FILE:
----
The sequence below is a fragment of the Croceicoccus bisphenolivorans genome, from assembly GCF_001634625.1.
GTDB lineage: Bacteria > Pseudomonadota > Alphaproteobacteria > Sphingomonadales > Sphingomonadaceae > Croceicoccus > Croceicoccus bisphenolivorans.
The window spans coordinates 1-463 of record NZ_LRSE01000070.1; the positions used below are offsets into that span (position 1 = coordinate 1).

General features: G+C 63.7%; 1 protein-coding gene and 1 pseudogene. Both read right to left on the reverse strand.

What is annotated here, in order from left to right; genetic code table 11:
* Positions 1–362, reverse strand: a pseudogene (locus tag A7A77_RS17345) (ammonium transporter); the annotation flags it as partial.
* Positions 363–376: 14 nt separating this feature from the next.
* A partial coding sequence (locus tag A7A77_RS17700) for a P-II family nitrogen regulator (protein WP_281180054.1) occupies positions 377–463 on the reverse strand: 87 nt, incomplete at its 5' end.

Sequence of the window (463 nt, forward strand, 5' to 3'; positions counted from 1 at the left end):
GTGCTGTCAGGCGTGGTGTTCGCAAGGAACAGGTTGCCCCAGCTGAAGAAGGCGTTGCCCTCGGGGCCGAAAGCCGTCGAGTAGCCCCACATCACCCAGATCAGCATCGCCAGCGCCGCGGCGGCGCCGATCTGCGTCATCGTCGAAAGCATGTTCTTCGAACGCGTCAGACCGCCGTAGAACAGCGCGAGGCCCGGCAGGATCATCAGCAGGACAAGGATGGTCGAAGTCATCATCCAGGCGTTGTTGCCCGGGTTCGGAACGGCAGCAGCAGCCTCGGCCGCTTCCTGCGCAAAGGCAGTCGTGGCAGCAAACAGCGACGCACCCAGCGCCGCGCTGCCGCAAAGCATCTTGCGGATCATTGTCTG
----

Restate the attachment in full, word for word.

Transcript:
The sequence below is a fragment of the Croceicoccus bisphenolivorans genome, from assembly GCF_001634625.1.
GTDB lineage: Bacteria > Pseudomonadota > Alphaproteobacteria > Sphingomonadales > Sphingomonadaceae > Croceicoccus > Croceicoccus bisphenolivorans.
The window spans coordinates 1-463 of record NZ_LRSE01000070.1; the positions used below are offsets into that span (position 1 = coordinate 1).

General features: G+C 63.7%; 1 protein-coding gene and 1 pseudogene. Both read right to left on the reverse strand.

What is annotated here, in order from left to right; genetic code table 11:
* Positions 1–362, reverse strand: a pseudogene (locus tag A7A77_RS17345) (ammonium transporter); the annotation flags it as partial.
* Positions 363–376: 14 nt separating this feature from the next.
* A partial coding sequence (locus tag A7A77_RS17700) for a P-II family nitrogen regulator (protein WP_281180054.1) occupies positions 377–463 on the reverse strand: 87 nt, incomplete at its 5' end.

Sequence of the window (463 nt, forward strand, 5' to 3'; positions counted from 1 at the left end):
GTGCTGTCAGGCGTGGTGTTCGCAAGGAACAGGTTGCCCCAGCTGAAGAAGGCGTTGCCCTCGGGGCCGAAAGCCGTCGAGTAGCCCCACATCACCCAGATCAGCATCGCCAGCGCCGCGGCGGCGCCGATCTGCGTCATCGTCGAAAGCATGTTCTTCGAACGCGTCAGACCGCCGTAGAACAGCGCGAGGCCCGGCAGGATCATCAGCAGGACAAGGATGGTCGAAGTCATCATCCAGGCGTTGTTGCCCGGGTTCGGAACGGCAGCAGCAGCCTCGGCCGCTTCCTGCGCAAAGGCAGTCGTGGCAGCAAACAGCGACGCACCCAGCGCCGCGCTGCCGCAAAGCATCTTGCGGATCATTGTCTG